Friday, August 8, 2014
This past weekend Max and I drove up to downtown Athens with some friends to celebrate Max's 26th birthday. I once heard from someone that Athens has more bars per square feet than in any other place in the world. I'm not sure whether this is true, but I'm pretty sure there are more drunk people there per square foot in the world on any given weekend. If you need any further explanation on just what sort of place Athens is, please hit up Patton Oswalt for more info.
The goal for the evening and night was to go to as many new (for me and Max) bars as possible. But, the primary objective was our usual one: To drink to the point where, the next day, we would start to think the Prohibition Act might have been a pretty good idea. Somewhere along the night, between dancing at a 90s-themed bar filled with more crappy, white, co-ed dancers than you would ever want to see, ordering a round of "buttery nipples" for a group of girls who obviously don't know how to drink, and just being drunk-yelling at strangers, we settled at Walker's. It's a mostly unremarkable bar, but it wasn't jam-packed with idiots, so were definitely feeling it. I listened to my friend talk about his recent trip to Chicago. I visited Chicago with Thao back in 2011 and I remember thinking that it was my favorite city to visit so far. He told me he had plans to move there or somewhere else outside of Georgia in the next few years. He said he was ready to just "get out" and "see what else is out there." Many of my friends have said things like this, and usually only a few have actually put their money where their mouth is and gotten the hell out of dodge. I commend these brave few, but mostly I am jealous. As someone who has travelled a lot within the past decade, the whole thing got me thinking about what is really holding me back from packing up and leaving myself.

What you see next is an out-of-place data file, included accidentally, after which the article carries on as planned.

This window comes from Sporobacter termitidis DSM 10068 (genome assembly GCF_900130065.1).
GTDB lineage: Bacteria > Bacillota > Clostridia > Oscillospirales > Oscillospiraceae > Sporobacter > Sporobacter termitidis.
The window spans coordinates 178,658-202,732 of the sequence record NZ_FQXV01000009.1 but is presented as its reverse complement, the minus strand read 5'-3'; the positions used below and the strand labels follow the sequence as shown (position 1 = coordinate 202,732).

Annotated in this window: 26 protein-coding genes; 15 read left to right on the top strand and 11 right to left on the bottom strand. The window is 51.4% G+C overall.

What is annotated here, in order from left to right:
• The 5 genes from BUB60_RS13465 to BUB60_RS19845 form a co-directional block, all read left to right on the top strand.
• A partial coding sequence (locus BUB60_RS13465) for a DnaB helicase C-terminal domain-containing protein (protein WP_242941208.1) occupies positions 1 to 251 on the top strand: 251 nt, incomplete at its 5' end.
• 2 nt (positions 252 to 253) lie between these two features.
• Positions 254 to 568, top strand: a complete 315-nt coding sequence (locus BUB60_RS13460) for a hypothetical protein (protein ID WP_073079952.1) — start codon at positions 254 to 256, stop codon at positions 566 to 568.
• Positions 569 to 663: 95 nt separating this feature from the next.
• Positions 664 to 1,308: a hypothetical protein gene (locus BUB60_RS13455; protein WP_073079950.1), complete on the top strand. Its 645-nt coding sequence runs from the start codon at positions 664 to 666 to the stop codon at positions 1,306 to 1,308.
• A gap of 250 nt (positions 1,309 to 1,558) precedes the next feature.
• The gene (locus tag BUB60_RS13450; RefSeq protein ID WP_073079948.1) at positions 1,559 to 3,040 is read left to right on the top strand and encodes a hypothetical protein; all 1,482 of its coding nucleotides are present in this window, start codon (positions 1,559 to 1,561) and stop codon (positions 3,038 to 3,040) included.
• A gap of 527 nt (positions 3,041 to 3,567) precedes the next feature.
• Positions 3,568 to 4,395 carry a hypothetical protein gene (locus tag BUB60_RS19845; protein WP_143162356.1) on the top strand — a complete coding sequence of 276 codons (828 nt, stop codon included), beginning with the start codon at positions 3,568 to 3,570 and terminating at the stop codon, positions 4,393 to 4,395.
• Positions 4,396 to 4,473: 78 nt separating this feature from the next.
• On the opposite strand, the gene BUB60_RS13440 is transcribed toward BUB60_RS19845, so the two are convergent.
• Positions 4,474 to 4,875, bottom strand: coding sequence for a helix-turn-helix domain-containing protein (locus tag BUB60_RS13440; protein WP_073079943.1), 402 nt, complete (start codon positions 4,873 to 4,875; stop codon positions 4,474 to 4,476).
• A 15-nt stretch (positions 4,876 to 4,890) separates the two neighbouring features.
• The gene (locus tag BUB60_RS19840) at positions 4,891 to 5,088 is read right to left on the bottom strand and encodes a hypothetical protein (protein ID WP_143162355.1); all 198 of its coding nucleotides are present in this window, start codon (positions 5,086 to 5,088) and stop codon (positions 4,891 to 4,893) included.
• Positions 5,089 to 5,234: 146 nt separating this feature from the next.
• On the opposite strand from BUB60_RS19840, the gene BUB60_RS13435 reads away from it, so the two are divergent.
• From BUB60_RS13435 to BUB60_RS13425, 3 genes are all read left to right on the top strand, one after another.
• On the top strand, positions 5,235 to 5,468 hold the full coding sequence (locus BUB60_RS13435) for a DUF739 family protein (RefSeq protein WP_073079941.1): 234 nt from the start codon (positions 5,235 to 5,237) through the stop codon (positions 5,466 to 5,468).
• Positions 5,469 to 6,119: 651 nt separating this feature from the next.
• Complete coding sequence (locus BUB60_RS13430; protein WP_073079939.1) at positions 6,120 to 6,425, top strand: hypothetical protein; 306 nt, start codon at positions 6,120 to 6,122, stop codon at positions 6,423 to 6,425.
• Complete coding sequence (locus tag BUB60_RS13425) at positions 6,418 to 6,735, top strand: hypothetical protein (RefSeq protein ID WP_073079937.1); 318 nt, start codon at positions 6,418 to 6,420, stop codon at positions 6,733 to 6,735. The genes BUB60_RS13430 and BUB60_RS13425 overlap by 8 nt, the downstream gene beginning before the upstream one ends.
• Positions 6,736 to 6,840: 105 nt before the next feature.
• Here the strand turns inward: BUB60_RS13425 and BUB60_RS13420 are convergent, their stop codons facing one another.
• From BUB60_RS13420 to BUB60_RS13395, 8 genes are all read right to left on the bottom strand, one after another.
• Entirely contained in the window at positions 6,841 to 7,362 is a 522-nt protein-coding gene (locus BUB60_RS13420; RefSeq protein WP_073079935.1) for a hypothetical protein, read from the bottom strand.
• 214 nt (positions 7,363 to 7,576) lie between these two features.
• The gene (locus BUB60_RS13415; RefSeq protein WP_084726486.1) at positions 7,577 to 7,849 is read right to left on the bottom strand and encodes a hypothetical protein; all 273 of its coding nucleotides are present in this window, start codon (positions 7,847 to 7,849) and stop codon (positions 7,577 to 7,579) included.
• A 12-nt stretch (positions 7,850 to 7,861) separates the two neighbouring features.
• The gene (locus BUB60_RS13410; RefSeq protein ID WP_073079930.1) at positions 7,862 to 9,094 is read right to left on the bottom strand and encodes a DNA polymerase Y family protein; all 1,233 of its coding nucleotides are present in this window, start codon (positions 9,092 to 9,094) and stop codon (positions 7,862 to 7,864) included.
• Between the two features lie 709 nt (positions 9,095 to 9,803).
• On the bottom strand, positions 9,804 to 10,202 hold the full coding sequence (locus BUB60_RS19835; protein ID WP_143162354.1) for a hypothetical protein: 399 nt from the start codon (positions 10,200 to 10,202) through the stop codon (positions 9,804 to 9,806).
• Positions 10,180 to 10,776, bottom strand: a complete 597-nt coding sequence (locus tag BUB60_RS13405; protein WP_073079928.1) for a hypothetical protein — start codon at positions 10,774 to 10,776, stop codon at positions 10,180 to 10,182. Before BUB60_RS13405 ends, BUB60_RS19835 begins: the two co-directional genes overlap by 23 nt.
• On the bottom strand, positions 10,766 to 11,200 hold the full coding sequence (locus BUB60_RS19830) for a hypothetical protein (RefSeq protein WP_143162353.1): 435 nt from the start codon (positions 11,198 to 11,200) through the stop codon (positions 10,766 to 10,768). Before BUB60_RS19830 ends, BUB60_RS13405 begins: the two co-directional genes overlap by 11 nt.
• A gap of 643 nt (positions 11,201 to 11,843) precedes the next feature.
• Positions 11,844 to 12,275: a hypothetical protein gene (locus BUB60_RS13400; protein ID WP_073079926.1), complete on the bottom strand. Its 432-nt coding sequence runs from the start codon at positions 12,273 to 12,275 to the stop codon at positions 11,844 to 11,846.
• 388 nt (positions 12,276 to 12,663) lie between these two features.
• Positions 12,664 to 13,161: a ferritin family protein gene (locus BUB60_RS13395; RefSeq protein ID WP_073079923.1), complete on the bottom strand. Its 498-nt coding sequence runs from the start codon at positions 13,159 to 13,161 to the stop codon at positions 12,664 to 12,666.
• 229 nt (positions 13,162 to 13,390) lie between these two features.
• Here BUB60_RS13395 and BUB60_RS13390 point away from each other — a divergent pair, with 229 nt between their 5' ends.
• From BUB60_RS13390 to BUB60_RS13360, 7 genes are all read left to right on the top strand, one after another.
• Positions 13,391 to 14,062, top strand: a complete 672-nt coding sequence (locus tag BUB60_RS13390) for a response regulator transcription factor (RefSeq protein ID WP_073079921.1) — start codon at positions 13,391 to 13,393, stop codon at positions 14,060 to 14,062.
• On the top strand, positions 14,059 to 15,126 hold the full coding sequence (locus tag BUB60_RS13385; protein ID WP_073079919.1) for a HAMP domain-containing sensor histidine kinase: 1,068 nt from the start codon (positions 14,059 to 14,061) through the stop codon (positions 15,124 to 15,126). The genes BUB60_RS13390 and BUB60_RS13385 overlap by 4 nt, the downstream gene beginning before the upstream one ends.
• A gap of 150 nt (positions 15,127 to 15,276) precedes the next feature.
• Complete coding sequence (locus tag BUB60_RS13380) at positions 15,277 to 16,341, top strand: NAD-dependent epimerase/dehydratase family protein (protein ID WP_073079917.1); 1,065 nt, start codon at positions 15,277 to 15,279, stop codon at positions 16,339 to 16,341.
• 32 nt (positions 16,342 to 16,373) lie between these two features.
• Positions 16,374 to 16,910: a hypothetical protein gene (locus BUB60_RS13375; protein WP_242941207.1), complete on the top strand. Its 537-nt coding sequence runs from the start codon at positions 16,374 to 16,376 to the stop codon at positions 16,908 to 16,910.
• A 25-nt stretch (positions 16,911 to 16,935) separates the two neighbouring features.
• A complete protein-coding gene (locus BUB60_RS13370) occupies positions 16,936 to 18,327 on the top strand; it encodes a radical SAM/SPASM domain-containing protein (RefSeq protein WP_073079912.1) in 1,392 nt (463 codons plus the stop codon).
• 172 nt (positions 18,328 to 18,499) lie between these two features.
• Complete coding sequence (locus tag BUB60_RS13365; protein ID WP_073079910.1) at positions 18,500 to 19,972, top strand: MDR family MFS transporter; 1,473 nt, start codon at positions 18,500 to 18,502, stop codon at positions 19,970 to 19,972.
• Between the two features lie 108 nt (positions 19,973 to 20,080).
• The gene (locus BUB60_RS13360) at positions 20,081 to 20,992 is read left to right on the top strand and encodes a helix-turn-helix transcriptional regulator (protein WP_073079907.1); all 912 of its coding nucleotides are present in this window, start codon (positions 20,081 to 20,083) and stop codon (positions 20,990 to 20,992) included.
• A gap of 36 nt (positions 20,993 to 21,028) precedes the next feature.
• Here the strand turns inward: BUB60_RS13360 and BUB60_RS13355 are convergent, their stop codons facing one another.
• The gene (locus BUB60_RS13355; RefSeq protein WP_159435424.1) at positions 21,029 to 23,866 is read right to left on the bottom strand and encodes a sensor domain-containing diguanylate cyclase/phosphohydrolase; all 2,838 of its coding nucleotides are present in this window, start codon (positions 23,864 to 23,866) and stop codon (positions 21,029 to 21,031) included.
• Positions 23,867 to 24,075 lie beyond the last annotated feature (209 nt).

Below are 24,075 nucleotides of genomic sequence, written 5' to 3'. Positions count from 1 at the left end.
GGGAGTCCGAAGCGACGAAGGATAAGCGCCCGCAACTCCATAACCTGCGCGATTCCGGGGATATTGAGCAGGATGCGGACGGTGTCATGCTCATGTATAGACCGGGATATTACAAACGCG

The biggest reason I can think of for not leaving is being afraid to leave my single mother alone. She is perfectly capable, physically and financially, and currently lives with her closest sister, my aunt, Di Son. There is no real reason to be worried about leaving her behind, except that I don't know what it would say about me as a daughter. When my mother was around 13 years old, she and her siblings left Communist Vietnam to live in the US. The details about how treacherous her trip was (they sailed by boat) or how crappy it was for her and everyone else to find their footing in a brand new country where they didn't know anyone or speak the language is for another time. This is mostly because I haven't had the courage to ask my mother a lot about it because it hearing it just makes me extremely sad. The most important thing here I'll discuss is that when she left Vietnam, it was the last time she would ever see her own mother. Shortly after my mother and everyone else made it to the US and attempted to settle in, my grandmother died. She told me once that she has never gotten over the feeling of being apart from her mother and is certain it is something she'll never get used to.
I was not always very close to my mother; I was a "daddy's girl" pretty much until I was 16 or so. It's been a long, hard road to achieve the relationship that we have now. We're not best friends who can speak candidly to one another without about our hopes, dreams and fears, but we can joke around once in a while and hang out for extended periods of time without wanting to kill each other. This may sound like a run-of-the-mill mother-daughter relationship for most Americans, but for immigrant parents and their American-born kids, we might as well be the Gilmore Girls. After all of the efforts spent by both my mother and I to become as close as we are now, I think it'd be a shame to leave it all behind. Mostly, though, I think it'd be sad. My mother did not have a choice when she left her mother in Vietnam all those years ago, and the idea that I would voluntarily leave my own mother leave her just to fulfill some inexplicable desire to "get out" is something I've been having difficulty reconciling with.
I realize all of this is a product of my own thoughts and feeling, rather than that of my mother's. I suppose it's some first-generation guilt I just need to work through over time. Is the need to live away from home unique to the young only? I wonder about this because I'm often concerned about making major life decisions when I'm in my 20s, only to regret them in my 30s, 40s, etc. Because really, don't we all just end up where we started? Back at home? Maybe I should stop thinking about where I end up and focus on how I'll eventually get there. In the meantime, I'll plan a trip or two with my Thao so we can "get out" and "see what's out there," even if it's just for a glimpse.